Whatever happens, the ambassador said that if it were to be a "precipitous withdrawal, that could be very dangerous." Crocker said he was confident that was not the direction Obama was going. However, the president campaigned on a promise to end the war in Iraq, and with violence at its lowest level since 2003 and commanders in Afghanistan saying they need more troops, Obama will face pressure to move quickly on his campaign vow.
In a conference call Wednesday night with Obama, Crocker said, he and the commander of U.S. forces in Iraq, Army Gen. Ray Odierno, gave their assessments of the security situation in Iraq. He would not say what they told the president, though Odierno has also urged caution in reducing forces.
Provincial elections are scheduled to take place in fourteen of Iraq's eighteen provinces on January 31st. A number of issues are being focused presently including security and who votes. On the first topic, Viet Nam News' "Second provincial poll crucial test of Iraq stability" offers this:
Bombings and the assassination of candidates have increased as the election approaches prompting widespread fear that the vote may spark a new round of bloodshed.
Although the incidents cannot prevent the election, they confirm the ferocity of the continuing power struggle.
It is struggle that is unlikely to end anytime soon.
The number of candidates also makes the election more complex.
More than 14,000 from about 400 political parties might show an increasing interest in representative government among the people.
But it may also further make national consensus more difficult.
On the latter topic, Afif Sarhan's "Hardships For Displaced Iraqis to Vote" (Islam Online) offers some numbers including that 100,000 is the number of internal refugees in Iraq who've signed up to vote. To put the number into context, International Organization for Migration Iraq's most recent report on internal refugees put the number at 2.8 million. (That report was released this month. PDF format warning, click here.) Sarhan notes approximately "2.9 million Iraqis are registered to vote" and we'll note this section:
Wissam Muhammad, a displaced Iraqi shopkeeper, is scratching his head how to travel from the outskirts of Babel to Baghdad to vote in the January 31 local elections.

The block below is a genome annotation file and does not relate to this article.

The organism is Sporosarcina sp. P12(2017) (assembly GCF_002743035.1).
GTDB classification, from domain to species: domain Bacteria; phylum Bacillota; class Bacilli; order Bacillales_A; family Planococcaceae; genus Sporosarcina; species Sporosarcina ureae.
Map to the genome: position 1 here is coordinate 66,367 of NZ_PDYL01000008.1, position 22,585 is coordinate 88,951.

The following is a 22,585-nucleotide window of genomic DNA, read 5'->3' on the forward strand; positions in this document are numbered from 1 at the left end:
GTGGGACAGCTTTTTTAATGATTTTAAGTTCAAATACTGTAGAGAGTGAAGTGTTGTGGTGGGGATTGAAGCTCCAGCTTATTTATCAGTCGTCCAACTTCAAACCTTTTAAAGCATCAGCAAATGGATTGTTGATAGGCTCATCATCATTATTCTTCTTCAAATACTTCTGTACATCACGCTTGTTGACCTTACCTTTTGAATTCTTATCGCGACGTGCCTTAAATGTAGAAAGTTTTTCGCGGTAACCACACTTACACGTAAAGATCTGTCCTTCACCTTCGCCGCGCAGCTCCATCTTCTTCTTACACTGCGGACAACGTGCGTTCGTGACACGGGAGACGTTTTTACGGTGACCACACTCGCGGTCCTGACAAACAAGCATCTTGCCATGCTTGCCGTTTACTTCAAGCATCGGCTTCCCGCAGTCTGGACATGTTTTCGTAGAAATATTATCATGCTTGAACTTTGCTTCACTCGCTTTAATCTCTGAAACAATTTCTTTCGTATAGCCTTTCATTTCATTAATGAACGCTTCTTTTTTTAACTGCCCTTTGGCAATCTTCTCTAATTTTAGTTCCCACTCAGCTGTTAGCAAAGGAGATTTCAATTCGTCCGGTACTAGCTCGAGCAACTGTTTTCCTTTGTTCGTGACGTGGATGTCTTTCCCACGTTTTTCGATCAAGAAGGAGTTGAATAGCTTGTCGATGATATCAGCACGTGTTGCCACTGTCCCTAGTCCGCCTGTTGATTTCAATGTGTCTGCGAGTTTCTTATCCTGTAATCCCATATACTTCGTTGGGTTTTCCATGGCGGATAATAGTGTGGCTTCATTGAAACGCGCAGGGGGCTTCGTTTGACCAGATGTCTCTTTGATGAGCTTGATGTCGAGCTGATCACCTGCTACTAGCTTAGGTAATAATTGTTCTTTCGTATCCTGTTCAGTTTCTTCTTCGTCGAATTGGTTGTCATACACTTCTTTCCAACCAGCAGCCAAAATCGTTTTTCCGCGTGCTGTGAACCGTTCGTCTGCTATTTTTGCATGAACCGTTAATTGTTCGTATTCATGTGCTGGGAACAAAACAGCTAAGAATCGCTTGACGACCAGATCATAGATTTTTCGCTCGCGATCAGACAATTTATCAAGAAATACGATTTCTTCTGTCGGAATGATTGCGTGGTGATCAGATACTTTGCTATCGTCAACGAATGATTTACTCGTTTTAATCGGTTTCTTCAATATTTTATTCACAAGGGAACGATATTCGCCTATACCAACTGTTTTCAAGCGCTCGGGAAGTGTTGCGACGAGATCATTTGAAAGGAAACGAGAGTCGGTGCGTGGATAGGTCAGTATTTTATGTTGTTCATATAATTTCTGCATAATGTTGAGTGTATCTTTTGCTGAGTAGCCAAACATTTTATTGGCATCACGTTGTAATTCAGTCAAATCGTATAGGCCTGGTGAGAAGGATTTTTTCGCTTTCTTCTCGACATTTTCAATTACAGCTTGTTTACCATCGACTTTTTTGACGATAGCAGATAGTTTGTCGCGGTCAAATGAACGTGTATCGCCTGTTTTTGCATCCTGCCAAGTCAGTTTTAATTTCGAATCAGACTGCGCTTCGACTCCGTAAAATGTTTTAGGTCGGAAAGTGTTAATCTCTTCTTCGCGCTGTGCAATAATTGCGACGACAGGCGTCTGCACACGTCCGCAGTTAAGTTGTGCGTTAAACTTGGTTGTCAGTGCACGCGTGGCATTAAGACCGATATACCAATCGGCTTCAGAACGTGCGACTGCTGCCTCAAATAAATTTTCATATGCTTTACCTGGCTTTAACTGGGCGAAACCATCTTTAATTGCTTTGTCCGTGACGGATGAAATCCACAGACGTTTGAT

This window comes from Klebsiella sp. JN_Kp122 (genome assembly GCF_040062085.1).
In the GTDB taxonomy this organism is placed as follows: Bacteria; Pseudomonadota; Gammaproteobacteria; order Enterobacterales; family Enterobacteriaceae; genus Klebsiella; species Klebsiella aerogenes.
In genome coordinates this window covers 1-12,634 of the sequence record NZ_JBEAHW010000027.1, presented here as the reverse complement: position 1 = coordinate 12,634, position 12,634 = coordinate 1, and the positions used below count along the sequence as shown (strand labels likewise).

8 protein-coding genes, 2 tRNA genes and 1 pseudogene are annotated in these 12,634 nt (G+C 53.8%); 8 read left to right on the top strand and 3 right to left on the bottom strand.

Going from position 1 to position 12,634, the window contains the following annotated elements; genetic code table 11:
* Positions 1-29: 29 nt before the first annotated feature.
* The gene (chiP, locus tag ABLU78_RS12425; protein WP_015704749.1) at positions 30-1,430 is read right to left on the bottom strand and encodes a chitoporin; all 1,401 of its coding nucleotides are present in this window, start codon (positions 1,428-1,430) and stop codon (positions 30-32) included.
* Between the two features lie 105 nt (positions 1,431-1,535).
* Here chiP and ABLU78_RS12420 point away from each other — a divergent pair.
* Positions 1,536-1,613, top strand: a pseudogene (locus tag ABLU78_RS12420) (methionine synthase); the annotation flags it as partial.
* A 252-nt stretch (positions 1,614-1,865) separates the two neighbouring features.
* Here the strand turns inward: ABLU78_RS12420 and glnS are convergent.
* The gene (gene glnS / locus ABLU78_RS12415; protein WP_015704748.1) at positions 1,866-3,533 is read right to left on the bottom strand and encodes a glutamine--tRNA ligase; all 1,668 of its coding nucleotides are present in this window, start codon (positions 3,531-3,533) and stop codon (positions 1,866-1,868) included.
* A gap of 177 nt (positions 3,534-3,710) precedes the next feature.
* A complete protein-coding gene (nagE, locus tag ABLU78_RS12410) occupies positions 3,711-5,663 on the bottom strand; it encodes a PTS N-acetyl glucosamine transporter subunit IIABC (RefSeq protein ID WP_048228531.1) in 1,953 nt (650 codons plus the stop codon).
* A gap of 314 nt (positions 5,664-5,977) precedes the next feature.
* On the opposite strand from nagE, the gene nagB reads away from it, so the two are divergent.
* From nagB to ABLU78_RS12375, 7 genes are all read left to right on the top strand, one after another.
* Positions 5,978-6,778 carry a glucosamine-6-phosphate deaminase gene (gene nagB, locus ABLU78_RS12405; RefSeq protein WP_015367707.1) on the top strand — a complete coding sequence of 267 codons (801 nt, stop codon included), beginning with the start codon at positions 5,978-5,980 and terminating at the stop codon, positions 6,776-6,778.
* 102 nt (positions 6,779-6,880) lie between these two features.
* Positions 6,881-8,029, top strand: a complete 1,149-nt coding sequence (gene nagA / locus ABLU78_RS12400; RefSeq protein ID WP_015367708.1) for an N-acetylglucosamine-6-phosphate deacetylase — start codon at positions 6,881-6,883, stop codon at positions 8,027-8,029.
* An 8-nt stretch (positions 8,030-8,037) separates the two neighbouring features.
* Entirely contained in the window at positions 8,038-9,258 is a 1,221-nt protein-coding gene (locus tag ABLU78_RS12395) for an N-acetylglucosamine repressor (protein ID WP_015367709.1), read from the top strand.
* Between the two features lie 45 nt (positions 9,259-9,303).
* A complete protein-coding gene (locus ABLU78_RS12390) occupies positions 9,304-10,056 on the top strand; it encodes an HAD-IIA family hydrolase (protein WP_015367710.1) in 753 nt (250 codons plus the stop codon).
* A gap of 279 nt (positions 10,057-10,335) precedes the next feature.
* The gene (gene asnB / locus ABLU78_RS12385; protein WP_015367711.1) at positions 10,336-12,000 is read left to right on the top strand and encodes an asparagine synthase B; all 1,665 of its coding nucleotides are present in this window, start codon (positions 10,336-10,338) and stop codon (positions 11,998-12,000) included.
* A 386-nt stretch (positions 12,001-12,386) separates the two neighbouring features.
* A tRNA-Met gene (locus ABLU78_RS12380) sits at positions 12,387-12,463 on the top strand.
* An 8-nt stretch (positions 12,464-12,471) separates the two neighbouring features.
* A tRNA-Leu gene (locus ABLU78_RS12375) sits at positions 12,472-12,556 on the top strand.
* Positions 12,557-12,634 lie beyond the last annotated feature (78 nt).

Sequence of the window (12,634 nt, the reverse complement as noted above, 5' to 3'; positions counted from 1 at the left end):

"We don't have money to go to the polling stations," Muhammad, 38, told IslamOnline.net.
"Few displacement camps will have the chance to have a moving station or be driven by someone to vote.
"In our case, like many other displaced families here, our polling station is in Baghdad and we cannot vote here."
Alsumaria offers an Arabic report on the reaction of Iraqis to the campaigning. Jane Arraf (Christian Science Monitor) offers this:
This year, campaigning falls during the 40 days of mourning for the death of Imam Hussein and election posters compete for space with Shiite flags on buildings, concrete walls and intersections.
Even many traditional Shiite candidates are highlighting their nonreligious credentials.
"People know me for my faith and my scientific qualifications," says Tunis Farhan Aziz, a lawyer on the list of the First Martyr Sadr, named for Moqtada Sadr's uncle the Ayatollah Mohammad Bakr Sadr, executed by Saddam Hussein. "We need to build a strong economy with different facets.... We will try to fix the mistakes that happened before.
Hisham al-Suhail, deputy commissioner of the Iraqi High Electoral Commission, estimates security has improved by more than 90 percent in all provinces besides Mosul and Diyala. He says this election, the first held in a fully sovereign Iraq, will be largely free of widespread allegations of voter registration fraud in the previous vote.
"We will avoid the problems of previous elections," he says. "This election is controlled purely by Iraqi hands."
The United Nations helped with the Vote For Iraq blog which contains information for those planning to vote in the provincial elections.